Play Live Radio
Next Up:
0:00 0:00
Available On Air Stations

Could Ridesharing Solve Canyon Congestion? Some County Council Members Think So

Salt Lake County Councilman Richard Snelgrove has a plan to ease traffic congestion in the Cottonwood Canyons. He gauged the council’s interest Tuesday with mixed results.

Canyon Ride Share, a concept based on what Washington D.C. and San Francisco-area commuters call “slugging” could help solve traffic problems in the canyons beginning this winter say Salt Lake County council members Richard Snelgrove, Sam Granato and Max Burdick. All people have to do is stand in line at the base of the canyon and hitch a ride with drivers who have the same destination. And the county would only pay for signs. It’s that simple, Snelgrove says.

“And this isn’t Richard Snelgrove saying this. This is Washington D.C. and San Francisco saying this. In terms of adopting their model, which very much has an overlay in terms of what would fit in here,” Snelgrove says.

The plan peaked Councilman Jim Bradley’s interest.

“I think it’s very appropriate and to spend a little of our time looking at ways to make it work, I think it could be very useful,” Bradley says.

But Councilwoman Jenny Wilson says long-term canyon management requires investment.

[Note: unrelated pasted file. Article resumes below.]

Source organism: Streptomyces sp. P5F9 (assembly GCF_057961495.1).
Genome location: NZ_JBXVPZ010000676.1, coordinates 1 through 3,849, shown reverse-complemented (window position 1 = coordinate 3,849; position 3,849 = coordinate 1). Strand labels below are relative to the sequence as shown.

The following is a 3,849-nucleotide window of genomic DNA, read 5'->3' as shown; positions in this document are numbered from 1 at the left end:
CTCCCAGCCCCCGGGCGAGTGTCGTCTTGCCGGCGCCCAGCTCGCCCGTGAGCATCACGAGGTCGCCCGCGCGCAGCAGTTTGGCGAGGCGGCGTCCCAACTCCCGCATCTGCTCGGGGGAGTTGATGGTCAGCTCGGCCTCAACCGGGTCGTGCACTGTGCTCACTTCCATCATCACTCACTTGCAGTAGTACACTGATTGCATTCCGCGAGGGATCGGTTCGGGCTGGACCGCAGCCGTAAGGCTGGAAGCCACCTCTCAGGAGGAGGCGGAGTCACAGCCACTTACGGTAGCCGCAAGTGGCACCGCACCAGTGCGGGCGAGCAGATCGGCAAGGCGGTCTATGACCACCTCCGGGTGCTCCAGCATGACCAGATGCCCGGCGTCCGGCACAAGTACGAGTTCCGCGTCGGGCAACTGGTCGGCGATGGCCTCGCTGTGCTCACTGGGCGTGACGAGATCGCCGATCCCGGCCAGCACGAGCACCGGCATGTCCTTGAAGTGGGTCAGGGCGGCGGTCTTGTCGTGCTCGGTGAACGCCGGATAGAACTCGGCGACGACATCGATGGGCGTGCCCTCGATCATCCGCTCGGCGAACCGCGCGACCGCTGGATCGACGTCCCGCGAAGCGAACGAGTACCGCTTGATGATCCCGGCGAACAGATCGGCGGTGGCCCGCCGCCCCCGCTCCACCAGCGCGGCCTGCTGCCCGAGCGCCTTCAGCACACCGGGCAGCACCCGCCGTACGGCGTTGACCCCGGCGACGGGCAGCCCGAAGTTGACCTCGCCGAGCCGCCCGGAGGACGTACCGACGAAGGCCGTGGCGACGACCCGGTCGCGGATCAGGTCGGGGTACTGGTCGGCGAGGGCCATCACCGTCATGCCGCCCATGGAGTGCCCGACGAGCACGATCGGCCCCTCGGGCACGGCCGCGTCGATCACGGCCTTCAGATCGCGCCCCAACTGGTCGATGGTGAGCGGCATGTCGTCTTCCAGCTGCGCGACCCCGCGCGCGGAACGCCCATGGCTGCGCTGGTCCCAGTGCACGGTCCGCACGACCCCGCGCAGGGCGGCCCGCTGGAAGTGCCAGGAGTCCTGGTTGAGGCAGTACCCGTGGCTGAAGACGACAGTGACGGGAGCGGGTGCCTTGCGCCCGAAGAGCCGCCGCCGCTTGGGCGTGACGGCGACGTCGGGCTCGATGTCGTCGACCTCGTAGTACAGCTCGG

“We need public infrastructure,” Wilson says. “We need coordinated planning. We need coordination with every resort and sadly that comes with an expense.”

Wilson says parking lots are maxed out, and many people are already carpooling.

Catherine Kanter is challenging Richard Snelgrove in this year’s election. She told KUER, she’s concerned “slugging” won’t work without an HOV lane, which is the incentive for carpoolers to participate in the city’s Snelgrove gave as examples.

Snelgrove is hoping council members will support the formation of a working group to explore the idea. 

Whittney Evans grew up southern Ohio and has worked in public radio since 2005. She has a communications degree from Morehead State University in Morehead, Kentucky, where she learned the ropes of reporting, producing and hosting. Whittney moved to Utah in 2009 where she became a reporter, producer and morning host at KCPW. Her reporting ranges from the hyper-local issues affecting Salt Lake City residents, to state-wide issues of national interest. Outside of work, she enjoys playing the guitar and getting to know the breathtaking landscape of the Mountain West.
KUER is listener-supported public radio. Support this work by making a donation today.